The worst may be yet to come for Molefe

Former Eskom head Brian Molefe has been ordered to return an unlawful pension pay out, but the hangover from his controversial resignation and attempted reinstatement at the utility, may not be over.

On Thursday, the High Court in Pretoria ruled that Molefe’s controversial reinstatement as chief executive was invalid, and that Molefe was never entitled to any pension benefits from the Eskom Pension and Provident Fund.

As a result the Eskom board decision in November 2016 to accept Molefe’s application for early retirement was reviewed and set aside, and any money paid to him under the purported pension agreement must be paid back, it said.

But trade union Solidarity – one of the parties that took the matter to court along with the Democratic Alliance (DA) and the Economic Freedom Fighters (EFF)  – wants to see criminal proceedings brought against Molefe.

Solidarity general secretary Dirk Hermann, said the ruling paved the way for criminal prosecution.


The judgement confirmed that unlawful representations were made to the Eskom pension fund, in order to enrich Molefe, Hermann said.

“There were unlawful representations made to the pension fund, that Mr Molefe is a full time employee and therefore is eligible for a pension pay out. And they knew it was not true,” said Hermann.

The DA and the Organisation Undoing Tax Abuse (Outa) both opened criminal cases against Molefe over the pension matter last year.

“This ruling is not the end of Molefe’s worries,” the DA’s James Selfe said in a statement, responding to the judgement.

“The DA has in the past laid criminal charges against Molefe and it is now time for the [national prosecuting authority] to step up and prosecute him to the fullest extent of the law.”

Following the release of the public protector’s State of Capture report in late 2016, Molefe left Eskom under a cloud. The report seriously implicated Molefe in questionable dealings with the Gupta family. He said, at the time that he was leaving Eskom in the interests of corporate governance.

After it later emerged that he stood to receive a R30-million pension pay out, public enterprises minister Lynne Brown ordered Eskom to renegotiate the amount.

But following a series of baffling explanations – including justifying Molefe’s bonanza by way of a fund rule relating to retrenchments – the Eskom board then led by Ben Ngubane, rescinded the early retirement agreement and reinstated Molefe in his role as CEO.

Brown agreed to the board’s decision, announcing the reappointment in the face of widespread public outcry.

For his part, Molefe maintained that he took early retirement and did not resign.

He argued that there was a “common misunderstanding” between himself and Eskom about the early retirement and pension payments which rendered the retirement agreement void. As a result, his job as chief executive was restored by the operation of law.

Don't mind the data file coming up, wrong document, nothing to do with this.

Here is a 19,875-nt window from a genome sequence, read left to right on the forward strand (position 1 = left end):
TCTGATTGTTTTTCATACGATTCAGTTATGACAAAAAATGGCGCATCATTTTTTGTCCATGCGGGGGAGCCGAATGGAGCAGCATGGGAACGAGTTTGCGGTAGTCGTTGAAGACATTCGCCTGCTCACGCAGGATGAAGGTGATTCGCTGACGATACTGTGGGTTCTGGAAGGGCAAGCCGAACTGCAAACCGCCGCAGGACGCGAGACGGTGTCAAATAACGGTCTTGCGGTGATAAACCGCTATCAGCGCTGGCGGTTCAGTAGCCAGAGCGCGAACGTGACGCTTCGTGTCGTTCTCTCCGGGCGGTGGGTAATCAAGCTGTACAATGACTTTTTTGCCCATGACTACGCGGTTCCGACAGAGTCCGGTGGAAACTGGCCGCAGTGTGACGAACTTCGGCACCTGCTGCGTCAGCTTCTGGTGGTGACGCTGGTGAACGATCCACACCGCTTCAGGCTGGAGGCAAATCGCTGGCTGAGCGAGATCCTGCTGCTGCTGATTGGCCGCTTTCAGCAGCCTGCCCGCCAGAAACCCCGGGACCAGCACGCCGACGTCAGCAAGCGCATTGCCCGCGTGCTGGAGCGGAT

But the three presiding judges on the matter did not see it that way.

Eskom, they said – despite the knowledge that Molefe was not a permanent employee, but on a fixed term executive employment contract, and so not eligible to be a member of Eskom’s pension fund – told the fund that Molefe was a permanent employee.

It also asked the fund to grant Molefe years of extra service. Eskom agreed to waive any penalties and pay in the difference for these extra pensionable years, which totalled 13, even though Molefe had only worked at Eskom for 15 months.

This cost Eskom R30-million and did not comply with the rules of the Eskom pension fund the court found.

“There is a strong inference to be drawn…that the early retirement agreement was a deliberate scheme devised by Eskom with the involvement of Mr Molefe to afford him pension benefits he was not entitled to,” the judgement said.

The court also found that Brown and Eskom, could not ignore the serious allegations against Molefe, contained in the public protector’s report, and so acted irrationally in reappointing him.

In response to Solidarity’s court papers, the director of public prosecutations (DPP) had said that possible criminal offences by Molefe would be investigated, Hermann said.

The union would hold the the DPP to its word, he said, adding that that Solidarity intended to make representations within two weeks on the grounds for criminal prosecution of Molefe.

The judgement also expressed a growing impatience for the abuse of public resources by powerful officials.

“What is most disturbing is the total lack of dignity and shame by people in leadership positions who abuse public funds with naked greed…without a moments sconsideration of the circumstances of fellow citizens who live in absolute squalor,” the court said.

It ordered that Molefe pay the costs of the case, including the costs of two counsel where employed.

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Lynley Donnelly
Lynley Donnelly
Lynley is a senior business reporter at the Mail & Guardian. But she has covered everything from social justice to general news to parliament - with the occasional segue into fashion and arts. She keeps coming to work because she loves stories, especially the kind that help people make sense of their world.

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